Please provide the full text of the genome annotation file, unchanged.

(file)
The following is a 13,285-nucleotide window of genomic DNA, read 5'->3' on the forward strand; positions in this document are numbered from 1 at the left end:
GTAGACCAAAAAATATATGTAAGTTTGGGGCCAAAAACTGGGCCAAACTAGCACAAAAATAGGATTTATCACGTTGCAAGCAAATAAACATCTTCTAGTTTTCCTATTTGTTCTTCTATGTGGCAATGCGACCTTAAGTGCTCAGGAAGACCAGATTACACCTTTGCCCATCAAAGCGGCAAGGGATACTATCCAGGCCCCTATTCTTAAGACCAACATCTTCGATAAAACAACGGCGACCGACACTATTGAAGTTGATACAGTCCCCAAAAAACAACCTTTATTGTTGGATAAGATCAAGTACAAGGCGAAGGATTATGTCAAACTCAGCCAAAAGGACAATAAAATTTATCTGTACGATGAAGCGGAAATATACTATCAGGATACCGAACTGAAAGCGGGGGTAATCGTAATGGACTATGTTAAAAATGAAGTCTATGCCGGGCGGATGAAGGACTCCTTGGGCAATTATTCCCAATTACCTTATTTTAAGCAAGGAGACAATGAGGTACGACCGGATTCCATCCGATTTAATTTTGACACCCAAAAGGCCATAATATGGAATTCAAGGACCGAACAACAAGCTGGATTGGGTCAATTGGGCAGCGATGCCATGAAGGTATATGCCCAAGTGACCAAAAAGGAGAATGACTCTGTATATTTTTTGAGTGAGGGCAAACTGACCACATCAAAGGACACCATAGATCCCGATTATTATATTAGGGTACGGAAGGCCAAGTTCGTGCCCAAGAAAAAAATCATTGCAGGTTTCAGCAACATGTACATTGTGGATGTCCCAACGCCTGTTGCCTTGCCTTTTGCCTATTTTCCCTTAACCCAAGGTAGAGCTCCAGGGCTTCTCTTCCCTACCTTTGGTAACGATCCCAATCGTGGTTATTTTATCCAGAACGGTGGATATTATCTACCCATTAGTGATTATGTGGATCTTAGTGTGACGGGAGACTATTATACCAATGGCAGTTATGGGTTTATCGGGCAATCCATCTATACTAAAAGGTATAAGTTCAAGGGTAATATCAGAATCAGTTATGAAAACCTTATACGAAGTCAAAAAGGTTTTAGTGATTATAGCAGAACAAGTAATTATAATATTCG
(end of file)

The following is a 13,285-nucleotide window of genomic DNA, read 5'->3' on the forward strand; positions in this document are numbered from 1 at the left end:
GTAGACCAAAAAATATATGTAAGTTTGGGGCCAAAAACTGGGCCAAACTAGCACAAAAATAGGATTTATCACGTTGCAAGCAAATAAACATCTTCTAGTTTTCCTATTTGTTCTTCTATGTGGCAATGCGACCTTAAGTGCTCAGGAAGACCAGATTACACCTTTGCCCATCAAAGCGGCAAGGGATACTATCCAGGCCCCTATTCTTAAGACCAACATCTTCGATAAAACAACGGCGACCGACACTATTGAAGTTGATACAGTCCCCAAAAAACAACCTTTATTGTTGGATAAGATCAAGTACAAGGCGAAGGATTATGTCAAACTCAGCCAAAAGGACAATAAAATTTATCTGTACGATGAAGCGGAAATATACTATCAGGATACCGAACTGAAAGCGGGGGTAATCGTAATGGACTATGTTAAAAATGAAGTCTATGCCGGGCGGATGAAGGACTCCTTGGGCAATTATTCCCAATTACCTTATTTTAAGCAAGGAGACAATGAGGTACGACCGGATTCCATCCGATTTAATTTTGACACCCAAAAGGCCATAATATGGAATTCAAGGACCGAACAACAAGCTGGATTGGGTCAATTGGGCAGCGATGCCATGAAGGTATATGCCCAAGTGACCAAAAAGGAGAATGACTCTGTATATTTTTTGAGTGAGGGCAAACTGACCACATCAAAGGACACCATAGATCCCGATTATTATATTAGGGTACGGAAGGCCAAGTTCGTGCCCAAGAAAAAAATCATTGCAGGTTTCAGCAACATGTACATTGTGGATGTCCCAACGCCTGTTGCCTTGCCTTTTGCCTATTTTCCCTTAACCCAAGGTAGAGCTCCAGGGCTTCTCTTCCCTACCTTTGGTAACGATCCCAATCGTGGTTATTTTATCCAGAACGGTGGATATTATCTACCCATTAGTGATTATGTGGATCTTAGTGTGACGGGAGACTATTATACCAATGGCAGTTATGGGTTTATCGGGCAATCCATCTATACTAAAAGGTATAAGTTCAAGGGTAATATCAGAATCAGTTATGAAAACCTTATACGAAGTCAAAAAGGTTTTAGTGATTATAGCAGAACAAGTAATTATAATATTCG